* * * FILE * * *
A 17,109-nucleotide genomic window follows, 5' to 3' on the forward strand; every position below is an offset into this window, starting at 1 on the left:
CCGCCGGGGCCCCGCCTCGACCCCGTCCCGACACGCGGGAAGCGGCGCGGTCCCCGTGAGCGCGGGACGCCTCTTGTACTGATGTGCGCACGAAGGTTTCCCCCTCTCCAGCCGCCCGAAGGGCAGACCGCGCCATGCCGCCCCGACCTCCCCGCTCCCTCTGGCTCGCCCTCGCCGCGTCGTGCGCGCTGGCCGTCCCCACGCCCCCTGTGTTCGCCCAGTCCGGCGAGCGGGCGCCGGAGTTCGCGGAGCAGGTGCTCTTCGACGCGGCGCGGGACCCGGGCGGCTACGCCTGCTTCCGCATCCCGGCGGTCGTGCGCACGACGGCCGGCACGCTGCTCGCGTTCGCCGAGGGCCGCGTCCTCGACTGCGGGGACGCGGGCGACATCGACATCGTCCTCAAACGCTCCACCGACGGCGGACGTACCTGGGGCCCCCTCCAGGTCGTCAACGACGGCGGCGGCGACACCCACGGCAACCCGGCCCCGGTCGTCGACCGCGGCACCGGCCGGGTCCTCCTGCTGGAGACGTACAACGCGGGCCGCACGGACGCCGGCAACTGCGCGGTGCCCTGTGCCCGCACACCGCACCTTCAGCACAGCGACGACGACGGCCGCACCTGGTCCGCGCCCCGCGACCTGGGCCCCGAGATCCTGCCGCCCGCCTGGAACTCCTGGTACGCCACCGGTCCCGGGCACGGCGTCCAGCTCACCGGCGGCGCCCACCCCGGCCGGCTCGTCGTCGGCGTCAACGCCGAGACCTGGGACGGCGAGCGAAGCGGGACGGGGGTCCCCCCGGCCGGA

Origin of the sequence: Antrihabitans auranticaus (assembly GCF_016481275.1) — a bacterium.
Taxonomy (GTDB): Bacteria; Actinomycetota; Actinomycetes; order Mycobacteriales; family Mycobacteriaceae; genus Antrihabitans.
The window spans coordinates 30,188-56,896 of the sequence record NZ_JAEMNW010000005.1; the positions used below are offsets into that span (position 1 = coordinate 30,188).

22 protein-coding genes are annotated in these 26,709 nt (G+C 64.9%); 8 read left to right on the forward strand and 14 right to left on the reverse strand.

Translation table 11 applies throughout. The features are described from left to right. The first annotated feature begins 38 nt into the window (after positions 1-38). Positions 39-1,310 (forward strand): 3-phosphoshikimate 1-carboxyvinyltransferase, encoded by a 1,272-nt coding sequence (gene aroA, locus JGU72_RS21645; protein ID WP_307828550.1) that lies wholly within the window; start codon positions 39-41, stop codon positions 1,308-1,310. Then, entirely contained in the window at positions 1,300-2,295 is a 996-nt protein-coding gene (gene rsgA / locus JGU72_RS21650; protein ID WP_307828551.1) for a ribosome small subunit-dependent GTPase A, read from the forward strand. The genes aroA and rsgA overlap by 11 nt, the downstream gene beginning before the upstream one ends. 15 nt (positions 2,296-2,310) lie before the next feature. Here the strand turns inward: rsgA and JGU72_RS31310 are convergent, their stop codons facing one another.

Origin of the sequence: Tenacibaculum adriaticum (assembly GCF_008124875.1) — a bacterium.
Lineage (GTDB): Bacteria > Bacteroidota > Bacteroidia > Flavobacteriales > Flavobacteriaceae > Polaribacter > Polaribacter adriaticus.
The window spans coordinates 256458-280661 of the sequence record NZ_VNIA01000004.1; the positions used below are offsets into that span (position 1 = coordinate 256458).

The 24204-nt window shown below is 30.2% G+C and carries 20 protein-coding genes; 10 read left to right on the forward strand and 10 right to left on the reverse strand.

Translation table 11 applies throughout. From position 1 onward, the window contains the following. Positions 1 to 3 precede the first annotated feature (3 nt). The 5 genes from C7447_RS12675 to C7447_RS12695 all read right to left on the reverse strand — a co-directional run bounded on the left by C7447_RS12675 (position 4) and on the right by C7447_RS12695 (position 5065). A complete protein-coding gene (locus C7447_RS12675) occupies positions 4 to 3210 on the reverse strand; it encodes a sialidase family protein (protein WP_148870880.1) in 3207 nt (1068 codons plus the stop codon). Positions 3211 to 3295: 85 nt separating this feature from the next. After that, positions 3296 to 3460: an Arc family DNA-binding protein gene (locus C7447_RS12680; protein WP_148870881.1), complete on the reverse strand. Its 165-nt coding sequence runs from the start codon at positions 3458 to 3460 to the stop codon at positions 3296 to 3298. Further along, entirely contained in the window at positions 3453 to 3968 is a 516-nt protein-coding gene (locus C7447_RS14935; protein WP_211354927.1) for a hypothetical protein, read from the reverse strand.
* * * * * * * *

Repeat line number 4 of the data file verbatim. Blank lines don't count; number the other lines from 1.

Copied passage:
Taxonomy (GTDB): Bacteria; Actinomycetota; Actinomycetes; order Mycobacteriales; family Mycobacteriaceae; genus Antrihabitans.